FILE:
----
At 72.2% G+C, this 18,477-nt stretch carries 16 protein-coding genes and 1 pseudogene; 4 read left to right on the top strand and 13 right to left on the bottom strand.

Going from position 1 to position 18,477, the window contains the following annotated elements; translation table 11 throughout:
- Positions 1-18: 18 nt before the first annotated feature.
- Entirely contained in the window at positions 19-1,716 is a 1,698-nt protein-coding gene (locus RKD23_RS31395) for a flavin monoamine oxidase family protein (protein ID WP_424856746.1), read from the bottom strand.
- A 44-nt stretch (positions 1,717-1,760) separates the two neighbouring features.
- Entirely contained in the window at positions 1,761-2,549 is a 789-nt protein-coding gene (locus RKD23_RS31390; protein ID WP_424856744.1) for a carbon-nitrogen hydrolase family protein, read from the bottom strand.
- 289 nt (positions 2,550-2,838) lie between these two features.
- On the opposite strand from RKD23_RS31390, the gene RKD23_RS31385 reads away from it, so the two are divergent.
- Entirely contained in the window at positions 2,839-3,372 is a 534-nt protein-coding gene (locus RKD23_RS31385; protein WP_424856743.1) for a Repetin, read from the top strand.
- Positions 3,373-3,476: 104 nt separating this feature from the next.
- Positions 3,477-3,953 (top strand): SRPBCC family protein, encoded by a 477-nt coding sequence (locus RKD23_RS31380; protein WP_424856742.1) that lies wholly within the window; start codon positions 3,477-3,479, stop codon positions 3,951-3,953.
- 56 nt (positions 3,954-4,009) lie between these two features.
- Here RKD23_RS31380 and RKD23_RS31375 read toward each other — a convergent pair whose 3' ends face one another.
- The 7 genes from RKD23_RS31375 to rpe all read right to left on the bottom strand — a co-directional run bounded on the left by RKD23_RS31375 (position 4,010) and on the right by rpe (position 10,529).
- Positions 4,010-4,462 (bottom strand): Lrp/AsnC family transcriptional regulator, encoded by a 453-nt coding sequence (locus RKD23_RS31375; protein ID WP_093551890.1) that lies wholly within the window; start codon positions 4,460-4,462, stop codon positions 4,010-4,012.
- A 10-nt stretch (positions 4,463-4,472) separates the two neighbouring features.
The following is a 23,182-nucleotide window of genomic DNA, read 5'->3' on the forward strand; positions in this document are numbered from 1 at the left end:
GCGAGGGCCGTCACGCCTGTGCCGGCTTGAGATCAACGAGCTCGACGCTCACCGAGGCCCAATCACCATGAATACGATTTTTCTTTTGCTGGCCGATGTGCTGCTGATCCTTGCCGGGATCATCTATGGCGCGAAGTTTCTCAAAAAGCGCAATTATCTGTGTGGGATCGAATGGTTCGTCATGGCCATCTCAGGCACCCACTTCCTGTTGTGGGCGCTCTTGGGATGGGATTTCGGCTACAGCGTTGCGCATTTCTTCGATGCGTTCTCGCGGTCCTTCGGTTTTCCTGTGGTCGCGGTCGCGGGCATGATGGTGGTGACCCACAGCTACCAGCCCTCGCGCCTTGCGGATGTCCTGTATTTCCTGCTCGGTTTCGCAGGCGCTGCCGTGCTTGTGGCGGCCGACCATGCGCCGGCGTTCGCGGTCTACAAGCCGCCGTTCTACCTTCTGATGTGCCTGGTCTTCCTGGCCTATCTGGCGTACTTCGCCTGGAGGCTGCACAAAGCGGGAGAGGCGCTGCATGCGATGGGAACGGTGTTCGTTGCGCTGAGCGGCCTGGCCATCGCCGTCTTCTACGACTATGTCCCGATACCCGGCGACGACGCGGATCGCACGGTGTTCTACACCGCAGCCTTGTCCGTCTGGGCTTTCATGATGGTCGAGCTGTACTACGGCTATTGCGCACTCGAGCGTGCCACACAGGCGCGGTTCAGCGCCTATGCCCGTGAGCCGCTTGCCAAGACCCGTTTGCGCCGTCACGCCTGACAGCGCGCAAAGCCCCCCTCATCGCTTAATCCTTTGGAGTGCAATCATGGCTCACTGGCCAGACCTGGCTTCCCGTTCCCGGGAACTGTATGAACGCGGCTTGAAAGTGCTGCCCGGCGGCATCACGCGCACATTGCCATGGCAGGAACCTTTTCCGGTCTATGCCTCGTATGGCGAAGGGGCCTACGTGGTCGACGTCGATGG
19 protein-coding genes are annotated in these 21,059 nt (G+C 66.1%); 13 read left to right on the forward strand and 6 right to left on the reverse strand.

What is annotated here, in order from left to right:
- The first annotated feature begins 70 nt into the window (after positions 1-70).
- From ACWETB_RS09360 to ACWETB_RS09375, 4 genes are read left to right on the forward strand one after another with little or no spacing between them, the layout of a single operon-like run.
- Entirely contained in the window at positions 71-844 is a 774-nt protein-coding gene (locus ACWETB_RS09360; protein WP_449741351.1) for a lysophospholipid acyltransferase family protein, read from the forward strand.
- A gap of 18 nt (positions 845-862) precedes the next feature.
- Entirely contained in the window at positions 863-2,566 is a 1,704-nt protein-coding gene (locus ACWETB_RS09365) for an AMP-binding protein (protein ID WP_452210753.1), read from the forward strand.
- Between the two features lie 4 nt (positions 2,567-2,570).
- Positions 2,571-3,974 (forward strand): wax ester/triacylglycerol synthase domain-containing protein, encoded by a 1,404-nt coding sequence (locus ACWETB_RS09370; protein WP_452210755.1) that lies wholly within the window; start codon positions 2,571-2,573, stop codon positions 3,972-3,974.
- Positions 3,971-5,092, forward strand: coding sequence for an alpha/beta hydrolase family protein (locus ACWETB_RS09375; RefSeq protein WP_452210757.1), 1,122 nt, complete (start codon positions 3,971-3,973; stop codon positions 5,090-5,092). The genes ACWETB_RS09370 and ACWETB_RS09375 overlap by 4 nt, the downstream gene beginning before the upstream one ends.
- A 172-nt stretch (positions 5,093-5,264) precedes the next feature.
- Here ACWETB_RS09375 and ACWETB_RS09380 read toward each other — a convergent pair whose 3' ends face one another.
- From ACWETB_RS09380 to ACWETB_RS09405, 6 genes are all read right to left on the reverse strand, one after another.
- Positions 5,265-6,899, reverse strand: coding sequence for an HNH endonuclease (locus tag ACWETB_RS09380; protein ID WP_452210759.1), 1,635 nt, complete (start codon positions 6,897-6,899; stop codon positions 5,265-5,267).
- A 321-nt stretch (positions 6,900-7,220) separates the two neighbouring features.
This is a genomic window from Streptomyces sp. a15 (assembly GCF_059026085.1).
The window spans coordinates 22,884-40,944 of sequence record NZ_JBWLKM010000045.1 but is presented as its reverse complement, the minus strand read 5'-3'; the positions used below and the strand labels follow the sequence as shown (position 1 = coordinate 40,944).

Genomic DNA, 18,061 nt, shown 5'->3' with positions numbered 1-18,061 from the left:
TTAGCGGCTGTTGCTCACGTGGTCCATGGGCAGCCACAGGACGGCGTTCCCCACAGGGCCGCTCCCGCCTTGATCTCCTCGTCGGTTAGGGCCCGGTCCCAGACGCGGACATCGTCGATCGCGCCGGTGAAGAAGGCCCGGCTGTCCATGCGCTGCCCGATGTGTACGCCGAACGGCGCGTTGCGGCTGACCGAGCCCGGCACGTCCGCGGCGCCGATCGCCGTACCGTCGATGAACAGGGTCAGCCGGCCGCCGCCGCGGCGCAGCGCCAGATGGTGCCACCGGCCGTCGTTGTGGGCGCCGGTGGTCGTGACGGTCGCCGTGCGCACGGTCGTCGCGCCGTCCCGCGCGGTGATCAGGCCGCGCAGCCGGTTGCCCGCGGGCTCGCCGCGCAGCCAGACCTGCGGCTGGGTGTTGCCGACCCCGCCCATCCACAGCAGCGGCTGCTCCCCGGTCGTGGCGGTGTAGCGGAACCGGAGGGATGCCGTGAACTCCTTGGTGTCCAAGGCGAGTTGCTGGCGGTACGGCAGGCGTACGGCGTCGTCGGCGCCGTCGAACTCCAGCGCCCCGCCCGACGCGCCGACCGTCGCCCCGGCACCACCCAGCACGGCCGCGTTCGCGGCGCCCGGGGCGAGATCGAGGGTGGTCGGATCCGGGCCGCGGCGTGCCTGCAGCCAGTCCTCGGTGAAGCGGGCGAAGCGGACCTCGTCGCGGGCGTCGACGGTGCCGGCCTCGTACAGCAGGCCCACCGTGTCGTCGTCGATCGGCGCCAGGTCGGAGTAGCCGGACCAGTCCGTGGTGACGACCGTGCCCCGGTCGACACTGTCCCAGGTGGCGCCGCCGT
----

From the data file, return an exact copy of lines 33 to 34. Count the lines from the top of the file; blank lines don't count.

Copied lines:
- A 321-nt stretch (positions 6,900-7,220) separates the two neighbouring features.
This is a genomic window from Streptomyces sp. a15 (assembly GCF_059026085.1).